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Developers of D.C.'s Southwest Waterfront offering pre-construction goodies to spike interest in project

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By Jonathan O'Connell
Capital Business Staff Writer
Sunday, September 5, 2010; 6:12 PM

Hundreds of new housing units and thousands of square feet of retail are expected in the District's Southwest Waterfront, but with the economy as it is, the neighborhood in the meantime is getting lounge chairs, outdoor yoga classes and unimpeded waterfront views.

Oh, and maybe duck sausage.

The main developers, PN Hoffman and Madison Marquette, are still at work planning the $1.5 billion project but are far from being ready to level the 26-acre site and begin rebuilding. So they are taking a page from other developers with property that isn't ready to go and bringing temporary attractions they hope will build buzz for the waterfront views they will ultimately pitch to condo buyers, hotel operators and investors.

The developers are remaking a largely concrete city-owned space at the corner of Water and Seventh streets SW into an outdoor playground of sorts four days a week for at least a month - depending on the weather - starting Thursday.

The nearby Westminster Presbyterian Church will provide live music on Thursday evenings. Every Friday night, the park will host a "food-truck roundup" featuring cupcakes, tacos, salads and Indian food. On Saturdays, yoga classes will be presented by Lululemon Athletica, a Vancouver, B.C.-based apparel firm. Each day will bring lawn games, including p├ętanque (a French version of bocce) and Ping-Pong, as well as food from District Doghouse, a food cart by the owners of the Cantina Marina restaurant, which is experimenting with wild boar, venison and duck meat in search of a new sausage offering.

It's all part of an effort to forge a relationship with the community and brand the area as a destination for a distinctive experience, according to Tyson Pitzer, director of investments for Madison Marquette.

"What we have found is that retail in particular is moving into an experienced-based world or focus," Pitzer said. "People . . . are much more interested in a sense of experience. I think they're interested in something that has a sense of place to it rather than just a place to buy a T-shirt."

In Asbury Park, N.J., Madison Marquette has a development site where retailers pitch their wares from former shipping containers. Pitzer says shoppers are beginning to prefer local, unique and even odd options to the popular but ubiquitous "rat pack" of Ann Taylor, Banana Republic, Gap and other chains. "Every developer in the country wanted that rat pack because they were creditworthy, and banks understood them, and you could underwrite 30- or 40-dollar rents. But I think . . . there's been a big backlash," he said.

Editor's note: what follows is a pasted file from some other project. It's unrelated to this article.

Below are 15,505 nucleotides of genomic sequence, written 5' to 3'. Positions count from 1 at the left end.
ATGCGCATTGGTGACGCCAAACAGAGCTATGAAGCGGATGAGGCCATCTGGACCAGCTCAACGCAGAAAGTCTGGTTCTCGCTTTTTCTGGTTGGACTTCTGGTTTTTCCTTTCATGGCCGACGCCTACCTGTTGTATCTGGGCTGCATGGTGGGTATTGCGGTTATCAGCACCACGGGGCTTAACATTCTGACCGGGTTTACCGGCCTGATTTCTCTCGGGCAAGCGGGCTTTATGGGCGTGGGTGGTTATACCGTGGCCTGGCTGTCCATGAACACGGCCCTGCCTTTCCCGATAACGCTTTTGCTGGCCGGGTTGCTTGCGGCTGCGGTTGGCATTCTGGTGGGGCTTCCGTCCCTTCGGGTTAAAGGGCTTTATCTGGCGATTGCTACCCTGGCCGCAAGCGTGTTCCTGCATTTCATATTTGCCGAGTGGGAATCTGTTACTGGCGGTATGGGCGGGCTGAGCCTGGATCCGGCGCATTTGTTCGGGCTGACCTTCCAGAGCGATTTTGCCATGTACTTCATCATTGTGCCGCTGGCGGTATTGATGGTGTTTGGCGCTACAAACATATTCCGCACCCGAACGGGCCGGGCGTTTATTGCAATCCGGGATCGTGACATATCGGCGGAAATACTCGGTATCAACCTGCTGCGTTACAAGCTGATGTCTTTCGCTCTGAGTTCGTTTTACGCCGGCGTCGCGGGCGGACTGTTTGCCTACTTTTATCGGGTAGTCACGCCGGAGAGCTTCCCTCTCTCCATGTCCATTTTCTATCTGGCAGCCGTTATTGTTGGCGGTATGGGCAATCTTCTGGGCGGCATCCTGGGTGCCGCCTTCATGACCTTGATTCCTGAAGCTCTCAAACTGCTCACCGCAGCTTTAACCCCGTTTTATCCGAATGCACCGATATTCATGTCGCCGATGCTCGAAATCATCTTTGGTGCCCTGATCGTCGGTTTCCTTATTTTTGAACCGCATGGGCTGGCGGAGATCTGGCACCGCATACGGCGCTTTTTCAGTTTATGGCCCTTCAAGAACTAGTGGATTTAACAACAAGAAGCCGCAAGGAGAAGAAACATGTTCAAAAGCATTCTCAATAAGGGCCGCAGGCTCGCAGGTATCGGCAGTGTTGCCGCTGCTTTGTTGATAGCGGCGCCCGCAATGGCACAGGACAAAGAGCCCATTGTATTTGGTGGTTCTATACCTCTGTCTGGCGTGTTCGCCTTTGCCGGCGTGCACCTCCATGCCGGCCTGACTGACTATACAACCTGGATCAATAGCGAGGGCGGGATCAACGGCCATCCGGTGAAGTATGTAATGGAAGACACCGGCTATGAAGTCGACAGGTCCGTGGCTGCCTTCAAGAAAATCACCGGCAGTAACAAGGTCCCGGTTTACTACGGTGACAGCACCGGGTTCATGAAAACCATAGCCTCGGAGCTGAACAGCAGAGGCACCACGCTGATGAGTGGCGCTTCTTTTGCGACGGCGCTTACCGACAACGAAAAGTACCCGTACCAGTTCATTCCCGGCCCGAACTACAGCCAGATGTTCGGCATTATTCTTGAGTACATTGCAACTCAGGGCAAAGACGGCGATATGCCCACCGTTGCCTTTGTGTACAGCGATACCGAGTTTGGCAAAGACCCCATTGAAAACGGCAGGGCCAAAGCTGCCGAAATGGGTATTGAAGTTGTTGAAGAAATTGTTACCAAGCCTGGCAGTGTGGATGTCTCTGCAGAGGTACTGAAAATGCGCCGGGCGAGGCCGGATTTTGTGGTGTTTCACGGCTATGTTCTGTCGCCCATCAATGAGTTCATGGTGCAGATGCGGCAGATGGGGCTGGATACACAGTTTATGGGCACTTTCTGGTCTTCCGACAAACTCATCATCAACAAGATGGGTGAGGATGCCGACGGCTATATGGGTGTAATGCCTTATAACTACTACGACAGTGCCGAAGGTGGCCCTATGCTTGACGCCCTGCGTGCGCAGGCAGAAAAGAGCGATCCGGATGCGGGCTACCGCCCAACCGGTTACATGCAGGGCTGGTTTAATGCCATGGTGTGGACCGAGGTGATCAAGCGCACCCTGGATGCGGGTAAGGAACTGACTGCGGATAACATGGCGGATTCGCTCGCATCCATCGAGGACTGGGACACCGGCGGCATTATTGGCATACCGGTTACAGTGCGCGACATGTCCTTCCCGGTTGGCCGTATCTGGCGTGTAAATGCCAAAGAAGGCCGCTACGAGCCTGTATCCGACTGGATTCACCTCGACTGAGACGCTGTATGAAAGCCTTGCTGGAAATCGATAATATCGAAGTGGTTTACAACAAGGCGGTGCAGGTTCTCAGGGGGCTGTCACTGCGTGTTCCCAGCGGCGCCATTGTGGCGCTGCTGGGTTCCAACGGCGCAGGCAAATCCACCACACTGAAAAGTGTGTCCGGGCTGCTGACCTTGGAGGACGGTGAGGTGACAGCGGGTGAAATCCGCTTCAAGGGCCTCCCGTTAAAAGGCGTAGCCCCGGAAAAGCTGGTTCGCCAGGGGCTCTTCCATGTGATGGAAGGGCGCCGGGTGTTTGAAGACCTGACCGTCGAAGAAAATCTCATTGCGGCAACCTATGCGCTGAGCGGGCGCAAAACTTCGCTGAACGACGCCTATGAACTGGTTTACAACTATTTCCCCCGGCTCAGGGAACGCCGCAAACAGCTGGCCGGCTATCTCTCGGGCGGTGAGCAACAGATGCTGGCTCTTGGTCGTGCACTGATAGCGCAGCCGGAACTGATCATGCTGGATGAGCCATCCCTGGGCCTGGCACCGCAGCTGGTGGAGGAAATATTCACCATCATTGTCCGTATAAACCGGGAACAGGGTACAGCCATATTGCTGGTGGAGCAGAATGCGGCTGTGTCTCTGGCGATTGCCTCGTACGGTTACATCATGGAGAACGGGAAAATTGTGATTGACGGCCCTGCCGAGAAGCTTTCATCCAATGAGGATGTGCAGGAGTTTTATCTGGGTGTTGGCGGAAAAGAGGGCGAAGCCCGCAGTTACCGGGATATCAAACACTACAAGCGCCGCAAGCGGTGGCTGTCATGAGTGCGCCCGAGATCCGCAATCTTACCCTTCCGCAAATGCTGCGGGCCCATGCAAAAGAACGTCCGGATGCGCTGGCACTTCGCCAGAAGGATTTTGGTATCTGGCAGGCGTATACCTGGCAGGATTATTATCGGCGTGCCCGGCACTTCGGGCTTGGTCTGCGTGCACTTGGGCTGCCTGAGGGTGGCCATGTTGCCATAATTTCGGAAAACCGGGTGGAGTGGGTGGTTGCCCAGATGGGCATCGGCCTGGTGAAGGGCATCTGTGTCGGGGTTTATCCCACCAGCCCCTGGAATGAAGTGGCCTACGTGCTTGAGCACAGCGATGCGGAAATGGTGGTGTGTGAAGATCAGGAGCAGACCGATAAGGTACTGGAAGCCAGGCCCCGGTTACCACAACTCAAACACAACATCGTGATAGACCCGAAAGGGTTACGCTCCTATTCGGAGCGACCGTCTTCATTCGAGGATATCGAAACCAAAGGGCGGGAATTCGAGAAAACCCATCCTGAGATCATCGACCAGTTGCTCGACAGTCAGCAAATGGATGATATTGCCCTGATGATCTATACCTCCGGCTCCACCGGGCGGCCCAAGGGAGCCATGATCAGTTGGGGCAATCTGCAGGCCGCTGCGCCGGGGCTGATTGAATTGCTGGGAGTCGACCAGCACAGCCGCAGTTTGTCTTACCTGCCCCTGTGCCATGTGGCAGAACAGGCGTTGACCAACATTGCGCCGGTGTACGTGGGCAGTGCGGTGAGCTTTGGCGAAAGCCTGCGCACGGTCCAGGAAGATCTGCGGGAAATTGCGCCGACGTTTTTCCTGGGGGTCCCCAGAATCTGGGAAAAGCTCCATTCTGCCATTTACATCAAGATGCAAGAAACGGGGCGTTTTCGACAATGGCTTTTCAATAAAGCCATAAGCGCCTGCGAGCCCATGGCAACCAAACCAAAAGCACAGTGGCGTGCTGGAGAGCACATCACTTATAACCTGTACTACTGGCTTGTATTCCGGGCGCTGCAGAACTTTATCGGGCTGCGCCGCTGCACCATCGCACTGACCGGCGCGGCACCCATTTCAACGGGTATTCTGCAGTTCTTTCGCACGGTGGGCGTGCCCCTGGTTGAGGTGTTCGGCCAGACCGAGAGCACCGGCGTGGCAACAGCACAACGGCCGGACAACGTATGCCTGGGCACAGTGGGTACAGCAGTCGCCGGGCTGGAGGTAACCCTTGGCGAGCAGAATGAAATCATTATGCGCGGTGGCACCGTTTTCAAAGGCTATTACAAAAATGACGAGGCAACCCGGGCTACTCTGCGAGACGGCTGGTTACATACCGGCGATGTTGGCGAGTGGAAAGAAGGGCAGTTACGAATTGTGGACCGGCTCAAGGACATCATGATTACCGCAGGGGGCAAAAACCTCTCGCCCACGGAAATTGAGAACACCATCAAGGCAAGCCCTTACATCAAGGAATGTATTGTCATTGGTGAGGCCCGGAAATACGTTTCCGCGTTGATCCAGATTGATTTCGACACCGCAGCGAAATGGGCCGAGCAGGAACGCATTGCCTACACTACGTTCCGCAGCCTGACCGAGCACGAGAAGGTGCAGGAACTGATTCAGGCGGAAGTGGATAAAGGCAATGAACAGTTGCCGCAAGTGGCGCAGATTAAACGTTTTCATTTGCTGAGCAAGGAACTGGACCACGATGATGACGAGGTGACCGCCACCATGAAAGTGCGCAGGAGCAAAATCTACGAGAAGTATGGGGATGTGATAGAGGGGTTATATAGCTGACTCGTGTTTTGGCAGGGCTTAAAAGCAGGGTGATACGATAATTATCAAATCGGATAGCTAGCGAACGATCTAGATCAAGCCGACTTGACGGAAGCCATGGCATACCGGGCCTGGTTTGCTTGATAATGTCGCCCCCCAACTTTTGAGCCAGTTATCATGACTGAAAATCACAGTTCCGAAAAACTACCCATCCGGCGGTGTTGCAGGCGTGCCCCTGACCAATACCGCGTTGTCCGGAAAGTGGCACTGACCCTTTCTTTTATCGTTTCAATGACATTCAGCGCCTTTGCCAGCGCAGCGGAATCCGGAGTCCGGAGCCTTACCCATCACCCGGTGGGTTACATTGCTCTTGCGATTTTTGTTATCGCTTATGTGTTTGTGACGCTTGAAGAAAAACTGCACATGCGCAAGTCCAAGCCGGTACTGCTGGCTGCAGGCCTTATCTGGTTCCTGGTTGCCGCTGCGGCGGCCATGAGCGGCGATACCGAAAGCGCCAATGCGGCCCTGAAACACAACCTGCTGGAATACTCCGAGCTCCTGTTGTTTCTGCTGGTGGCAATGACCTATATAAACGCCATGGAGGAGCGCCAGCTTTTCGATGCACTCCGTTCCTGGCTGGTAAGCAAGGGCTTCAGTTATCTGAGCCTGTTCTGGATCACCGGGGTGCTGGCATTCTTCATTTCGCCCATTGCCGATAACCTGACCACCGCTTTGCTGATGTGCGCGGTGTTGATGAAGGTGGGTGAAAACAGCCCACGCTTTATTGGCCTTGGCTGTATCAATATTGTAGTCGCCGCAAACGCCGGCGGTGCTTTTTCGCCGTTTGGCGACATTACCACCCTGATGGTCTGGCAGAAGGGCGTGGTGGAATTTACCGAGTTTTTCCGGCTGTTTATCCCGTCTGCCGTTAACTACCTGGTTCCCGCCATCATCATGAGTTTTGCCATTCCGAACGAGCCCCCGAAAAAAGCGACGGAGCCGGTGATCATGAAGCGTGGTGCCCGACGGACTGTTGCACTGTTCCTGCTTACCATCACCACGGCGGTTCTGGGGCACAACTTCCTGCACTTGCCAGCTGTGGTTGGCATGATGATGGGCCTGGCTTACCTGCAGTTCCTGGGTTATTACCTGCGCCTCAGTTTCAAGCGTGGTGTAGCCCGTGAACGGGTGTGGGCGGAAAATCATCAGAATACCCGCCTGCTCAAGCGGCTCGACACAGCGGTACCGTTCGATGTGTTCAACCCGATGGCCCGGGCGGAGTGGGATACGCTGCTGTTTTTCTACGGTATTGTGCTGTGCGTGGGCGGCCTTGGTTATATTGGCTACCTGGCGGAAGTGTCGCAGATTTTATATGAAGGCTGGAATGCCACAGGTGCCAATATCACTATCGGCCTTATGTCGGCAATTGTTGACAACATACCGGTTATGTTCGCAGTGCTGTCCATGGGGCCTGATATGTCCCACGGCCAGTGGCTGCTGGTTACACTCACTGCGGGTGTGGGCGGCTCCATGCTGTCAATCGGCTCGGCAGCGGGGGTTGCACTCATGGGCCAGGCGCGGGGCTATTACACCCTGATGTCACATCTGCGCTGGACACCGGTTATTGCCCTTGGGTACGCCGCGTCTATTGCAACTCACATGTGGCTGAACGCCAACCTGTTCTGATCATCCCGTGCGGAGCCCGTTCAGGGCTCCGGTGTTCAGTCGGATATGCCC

The park is also a way of testing, with very little investment or risk, retailers like District Doghouse that might be a good fit for the development. Richard Hemmer, managing partner of Cantina Marina, said he wants his cart to stand out in the suddenly popular world of food trucks and is experimenting with new wares after a short stint at Nationals Park. "On the Southwest Waterfront, we really didn't want to do a Little League hot-dog stand. We wanted to do something better," he said.

It's hardly the first temporary use of a development site in the District, but it could be the most comprehensive. The Washington Kastles tennis team, a trapeze school, art galleries and Target kiosks have all found temporary space during the downturn, part of an effort by city officials to continue to enliven the city. Akridge, the D.C. developer that plans two office buildings and a residential tower next-door to the Nationals' ballpark, opened a beer tent there called The Bullpen that began drawing so many fans to some games last year that fire department officials began limiting the crowds. "The three-day Red Sox series made the season," said Adam Gooch, Akridge's development manger. "It was packed. The fire marshal almost shut it down the second night."

The site provides lease revenue that, although less than parking would bring, helps brand the site as a "highly animated, active retail corridor" Gooch said.

In an effort to become truly buzzworthy, the developers of the Southwest Waterfront nearly decided to haul in sand and create an urban beach, similar to the Paris-Plages on the banks of the Seine in the French capital. But they decided instead to replace the park floor's hard surface with a softer material and buy lawn furniture to encourage waterfront lounging.

But the developers say they will go a step further next year. Monty Hoffman, chief executive of PN Hoffman, said that by spring the development team will have completed demolition of Hogate's restaurant, creating a four-acre site where it can hold festivities for the kickoff of the National Cherry Blossom Festival. "That Hogate building is huge. The building is over 300 feet long, so it blocks the views even to the water," Hoffman said. "This will open them up."


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